The opinion of Buck v. Bell ushered in the passage of compulsory sterilization laws all over the country justifying the sterilization of over 60,000 people. Thirty-two states passed compulsory sterilization laws and the numbers reached their height in the 1930s and 40s. While justified on the basis of "feeble-mindedness," criminality and immorality, many of the women who were forcibly sterilized, sometimes without their knowledge, were women of color. While initially white men were the most likely to be sterilized, Black women soon became the most common target with white women as the next most likely victims. In 1942, Skinner v. Oklahoma ruled against a forced sterilization law but the opinion was very narrow. Oklahoma had passed a forced sterilization law in 1935 that targeted "habitual criminals," exempting white-collar criminals. Jack Skinner, a white man convicted four times of robbery, was sentenced to compulsory sterilization under the new law. The Supreme Court ruled the Oklahoma act violated due process. The court cited the fact that the law targeted specific kinds of crimes, excluding crimes like embezzlement, and a concurring opinion pointed to Buck v. Bell as an example when forced sterilization was called for. The decision only touched on forced sterilization as a punitive measure and did not discuss forced sterilization to address those who were mentally ill or disabled. This ruling helped in part to move the focus of compulsory sterilization away from white men.

Compulsory sterilization lessened by the 1960s and most laws were repealed in the 1970s, but it took feminist campaigns and lawsuits to accomplish the progress. A 1974 case, Relf v. Weinberger, exposed widespread coercive sterilization of women by threatening to expose welfare benefits. The judge in the case ultimately ruled that federal funds could not be used for involuntary sterilizations. Alternatively, in 1978 in Madrigal v. Quilligan, a District Court in California ruled that doctors who coercively sterilized Hispanic women who did not speak English had the best interests of their patients in mind. The judge in the case blamed the women for not ensuring they were informed before signing medical forms and their culture for their trauma. Despite the ruling, the case did result in improvements to informed consent in California.

Unfortunately, forced sterilizations continue to this day. Unwanted sterilizations were being performed on women in California prisons until 2010. Additionally, many states continue programs that encourage unwanted sterilizations. These laws often offered an early release from prison or a reduced sentence if a person agreed to get sterilized. While not technically compulsory, these laws are certainly coercive. Just last year a complaint was filed alleging sterilization procedures were being performed on women in ICE custody without their knowledge or consent. Temporary sterilizations, like Britney Spears', are also often used in abusive ways. In Killing the Black Body, Dorothy Roberts discussed the abuse possibilities with contraceptive implants like Norplant and the narratives around pregnancy for Black and impoverished women to manipulate them into using such semi-permanent forms of birth control.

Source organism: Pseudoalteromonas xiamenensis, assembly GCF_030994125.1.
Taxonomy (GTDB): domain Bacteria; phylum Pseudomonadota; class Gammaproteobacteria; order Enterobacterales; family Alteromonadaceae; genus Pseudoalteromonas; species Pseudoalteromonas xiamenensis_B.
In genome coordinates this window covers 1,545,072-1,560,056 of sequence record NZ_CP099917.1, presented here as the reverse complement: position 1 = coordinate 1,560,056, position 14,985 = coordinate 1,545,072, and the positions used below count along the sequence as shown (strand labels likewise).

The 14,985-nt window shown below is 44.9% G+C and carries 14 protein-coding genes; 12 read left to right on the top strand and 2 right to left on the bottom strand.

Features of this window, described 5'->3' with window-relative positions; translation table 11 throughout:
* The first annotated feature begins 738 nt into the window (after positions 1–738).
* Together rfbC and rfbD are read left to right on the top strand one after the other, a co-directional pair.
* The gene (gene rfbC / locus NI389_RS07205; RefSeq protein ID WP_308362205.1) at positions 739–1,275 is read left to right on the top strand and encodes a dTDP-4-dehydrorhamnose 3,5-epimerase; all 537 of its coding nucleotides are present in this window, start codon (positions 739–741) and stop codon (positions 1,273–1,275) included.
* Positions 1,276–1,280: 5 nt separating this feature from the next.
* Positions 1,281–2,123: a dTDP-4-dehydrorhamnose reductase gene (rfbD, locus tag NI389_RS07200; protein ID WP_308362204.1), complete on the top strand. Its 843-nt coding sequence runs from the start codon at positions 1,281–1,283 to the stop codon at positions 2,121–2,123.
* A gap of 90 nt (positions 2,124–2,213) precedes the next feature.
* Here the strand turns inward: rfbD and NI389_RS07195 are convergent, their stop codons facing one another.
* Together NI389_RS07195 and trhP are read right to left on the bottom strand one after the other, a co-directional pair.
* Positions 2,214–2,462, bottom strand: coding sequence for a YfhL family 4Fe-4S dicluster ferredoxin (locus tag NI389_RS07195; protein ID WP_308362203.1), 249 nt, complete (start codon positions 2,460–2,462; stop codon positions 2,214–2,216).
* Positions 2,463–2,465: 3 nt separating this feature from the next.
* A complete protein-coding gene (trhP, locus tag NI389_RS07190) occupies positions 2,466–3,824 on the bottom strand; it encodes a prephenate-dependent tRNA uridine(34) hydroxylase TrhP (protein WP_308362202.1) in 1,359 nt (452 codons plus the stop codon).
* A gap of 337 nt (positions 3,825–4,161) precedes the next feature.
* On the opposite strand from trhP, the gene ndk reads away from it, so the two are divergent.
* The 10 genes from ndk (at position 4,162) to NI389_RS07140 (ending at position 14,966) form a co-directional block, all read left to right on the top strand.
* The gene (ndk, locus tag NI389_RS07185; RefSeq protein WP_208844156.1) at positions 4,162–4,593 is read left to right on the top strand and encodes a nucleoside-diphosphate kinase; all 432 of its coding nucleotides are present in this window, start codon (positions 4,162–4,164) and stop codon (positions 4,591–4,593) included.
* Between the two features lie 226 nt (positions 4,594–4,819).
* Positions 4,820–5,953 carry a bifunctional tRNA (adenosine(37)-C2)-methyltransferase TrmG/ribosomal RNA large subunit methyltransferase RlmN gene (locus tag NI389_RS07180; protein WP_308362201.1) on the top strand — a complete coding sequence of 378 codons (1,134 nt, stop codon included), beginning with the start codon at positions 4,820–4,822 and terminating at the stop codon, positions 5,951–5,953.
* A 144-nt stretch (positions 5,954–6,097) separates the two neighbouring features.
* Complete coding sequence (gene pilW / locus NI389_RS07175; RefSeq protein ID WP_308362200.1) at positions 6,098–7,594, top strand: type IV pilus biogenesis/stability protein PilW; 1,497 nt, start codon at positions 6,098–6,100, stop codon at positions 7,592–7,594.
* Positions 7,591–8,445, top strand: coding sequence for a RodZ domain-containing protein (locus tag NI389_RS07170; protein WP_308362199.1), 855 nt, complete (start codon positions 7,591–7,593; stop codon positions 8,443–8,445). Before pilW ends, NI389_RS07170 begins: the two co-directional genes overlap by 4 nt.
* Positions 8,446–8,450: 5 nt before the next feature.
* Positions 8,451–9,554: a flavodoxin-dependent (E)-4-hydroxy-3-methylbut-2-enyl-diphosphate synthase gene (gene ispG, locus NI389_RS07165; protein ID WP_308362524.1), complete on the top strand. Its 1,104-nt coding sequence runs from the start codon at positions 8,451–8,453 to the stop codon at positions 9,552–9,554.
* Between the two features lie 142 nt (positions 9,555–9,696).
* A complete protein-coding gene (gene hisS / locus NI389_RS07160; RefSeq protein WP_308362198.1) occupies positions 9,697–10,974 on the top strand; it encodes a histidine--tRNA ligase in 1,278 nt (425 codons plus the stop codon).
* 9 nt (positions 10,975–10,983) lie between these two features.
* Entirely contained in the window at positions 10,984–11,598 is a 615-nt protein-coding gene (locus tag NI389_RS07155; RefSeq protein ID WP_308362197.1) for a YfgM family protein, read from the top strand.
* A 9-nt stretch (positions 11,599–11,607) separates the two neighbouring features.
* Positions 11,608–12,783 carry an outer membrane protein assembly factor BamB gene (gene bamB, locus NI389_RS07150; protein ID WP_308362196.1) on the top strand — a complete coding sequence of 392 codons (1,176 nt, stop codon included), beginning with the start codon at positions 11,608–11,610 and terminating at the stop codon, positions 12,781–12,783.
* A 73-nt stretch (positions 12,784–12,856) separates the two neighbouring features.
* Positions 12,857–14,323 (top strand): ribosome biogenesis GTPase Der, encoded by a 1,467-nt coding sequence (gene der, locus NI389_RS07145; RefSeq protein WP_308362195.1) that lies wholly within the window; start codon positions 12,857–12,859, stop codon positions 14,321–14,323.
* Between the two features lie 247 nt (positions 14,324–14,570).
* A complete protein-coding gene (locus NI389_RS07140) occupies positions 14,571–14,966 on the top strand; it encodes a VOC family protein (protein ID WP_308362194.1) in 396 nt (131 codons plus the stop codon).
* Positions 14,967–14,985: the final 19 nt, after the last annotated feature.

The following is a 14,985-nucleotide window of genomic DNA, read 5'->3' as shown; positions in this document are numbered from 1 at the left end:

Ultimately reproductive control, whether to have children or not have children, is a central tenet of reproductive justice. Robin Marty and Laurie Bertram Roberts emphasized the use of IUDs as a form of reproductive coercion in their email from Yellowhammer Fund today in support of Britney Spears, but they also noted the importance of their availability for those who do want one.

Unfortunately, many in the disability community still face steep obstacles to accessing reproductive control over their own bodies. On the one hand, laws support restricting the reproductive control of disabled people, while on the other possible disabilities like Down syndrome are used to justify pre-viability abortion bans. Many think forced sterilizations are a thing of the past, but in truth, Buck v. Bell has never been overturned.

If we want true reproductive justice, it must include not only the choice to not have children, but also the agency to have as many children as we want. This fight must center the disability rights movement to ensure that the law respects the agency of all of us and can't use a mental illness as justification to seize our rights.

"There can be no discussion about Britney Spears' fight to end her conservatorship that does not center … disability justice and reproductive justice. Her right to bodily autonomy was attacked because of her mental illness and the need for support should not result in a surrender of rights." —Disability activist Rebecca Cokley